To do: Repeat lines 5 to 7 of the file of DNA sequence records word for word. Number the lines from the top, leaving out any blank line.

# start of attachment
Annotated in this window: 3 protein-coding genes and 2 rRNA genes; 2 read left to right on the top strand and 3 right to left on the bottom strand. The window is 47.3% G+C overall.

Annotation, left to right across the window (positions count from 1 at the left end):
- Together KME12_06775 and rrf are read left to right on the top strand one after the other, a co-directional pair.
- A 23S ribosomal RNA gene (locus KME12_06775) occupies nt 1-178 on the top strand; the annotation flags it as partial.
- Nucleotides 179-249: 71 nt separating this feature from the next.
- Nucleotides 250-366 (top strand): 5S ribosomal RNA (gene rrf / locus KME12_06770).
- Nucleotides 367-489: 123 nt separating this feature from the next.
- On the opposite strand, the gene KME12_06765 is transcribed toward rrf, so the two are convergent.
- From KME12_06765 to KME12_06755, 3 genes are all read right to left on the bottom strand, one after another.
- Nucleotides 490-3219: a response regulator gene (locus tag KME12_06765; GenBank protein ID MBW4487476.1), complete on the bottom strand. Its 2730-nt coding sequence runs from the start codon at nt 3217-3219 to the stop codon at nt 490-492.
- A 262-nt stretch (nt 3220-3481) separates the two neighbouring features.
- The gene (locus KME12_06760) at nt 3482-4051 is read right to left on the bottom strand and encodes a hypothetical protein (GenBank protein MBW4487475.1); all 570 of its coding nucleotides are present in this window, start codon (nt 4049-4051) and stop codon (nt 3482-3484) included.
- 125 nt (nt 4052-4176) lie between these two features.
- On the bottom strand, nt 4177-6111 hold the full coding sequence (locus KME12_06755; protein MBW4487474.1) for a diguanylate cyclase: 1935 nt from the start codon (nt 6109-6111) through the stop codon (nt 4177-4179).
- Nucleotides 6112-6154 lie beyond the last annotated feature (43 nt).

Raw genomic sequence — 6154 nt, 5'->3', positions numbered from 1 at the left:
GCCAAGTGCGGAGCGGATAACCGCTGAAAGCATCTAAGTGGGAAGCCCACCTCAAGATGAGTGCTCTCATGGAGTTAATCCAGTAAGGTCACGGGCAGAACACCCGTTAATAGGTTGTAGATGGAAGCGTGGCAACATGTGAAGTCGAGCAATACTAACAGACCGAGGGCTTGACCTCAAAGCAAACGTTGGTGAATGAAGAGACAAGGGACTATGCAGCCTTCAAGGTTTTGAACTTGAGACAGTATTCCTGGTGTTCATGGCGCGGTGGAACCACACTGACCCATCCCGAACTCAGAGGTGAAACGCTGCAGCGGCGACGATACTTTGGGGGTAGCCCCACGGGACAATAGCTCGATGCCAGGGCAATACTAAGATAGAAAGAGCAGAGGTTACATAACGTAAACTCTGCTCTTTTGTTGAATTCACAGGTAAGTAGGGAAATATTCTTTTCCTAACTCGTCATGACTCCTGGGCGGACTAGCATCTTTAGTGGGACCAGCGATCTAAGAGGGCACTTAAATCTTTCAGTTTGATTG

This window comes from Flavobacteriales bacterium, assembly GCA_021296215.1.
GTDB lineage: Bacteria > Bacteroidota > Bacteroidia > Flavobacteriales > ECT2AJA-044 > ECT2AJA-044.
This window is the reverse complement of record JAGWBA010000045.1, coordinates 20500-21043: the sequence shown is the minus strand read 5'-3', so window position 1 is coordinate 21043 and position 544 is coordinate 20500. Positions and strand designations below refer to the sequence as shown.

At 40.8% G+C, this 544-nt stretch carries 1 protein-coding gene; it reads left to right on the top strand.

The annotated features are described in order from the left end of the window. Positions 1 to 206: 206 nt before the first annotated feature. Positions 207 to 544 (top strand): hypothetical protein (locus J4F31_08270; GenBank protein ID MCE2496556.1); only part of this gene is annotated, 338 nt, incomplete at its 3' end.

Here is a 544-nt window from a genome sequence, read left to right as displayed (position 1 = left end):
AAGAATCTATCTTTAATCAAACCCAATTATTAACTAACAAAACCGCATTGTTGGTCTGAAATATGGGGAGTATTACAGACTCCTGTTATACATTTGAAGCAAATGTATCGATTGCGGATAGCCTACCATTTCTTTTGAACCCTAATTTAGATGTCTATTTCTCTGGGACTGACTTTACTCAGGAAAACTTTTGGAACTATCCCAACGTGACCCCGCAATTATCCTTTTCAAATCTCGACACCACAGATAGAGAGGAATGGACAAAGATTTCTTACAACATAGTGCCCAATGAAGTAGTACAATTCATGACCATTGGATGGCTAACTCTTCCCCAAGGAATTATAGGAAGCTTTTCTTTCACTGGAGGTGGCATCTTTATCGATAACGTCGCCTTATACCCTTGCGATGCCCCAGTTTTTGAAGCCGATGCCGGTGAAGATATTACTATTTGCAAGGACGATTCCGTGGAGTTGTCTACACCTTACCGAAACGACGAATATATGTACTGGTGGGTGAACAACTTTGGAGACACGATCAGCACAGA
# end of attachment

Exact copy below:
- Nucleotides 179-249: 71 nt separating this feature from the next.
- Nucleotides 250-366 (top strand): 5S ribosomal RNA (gene rrf / locus KME12_06770).
- Nucleotides 367-489: 123 nt separating this feature from the next.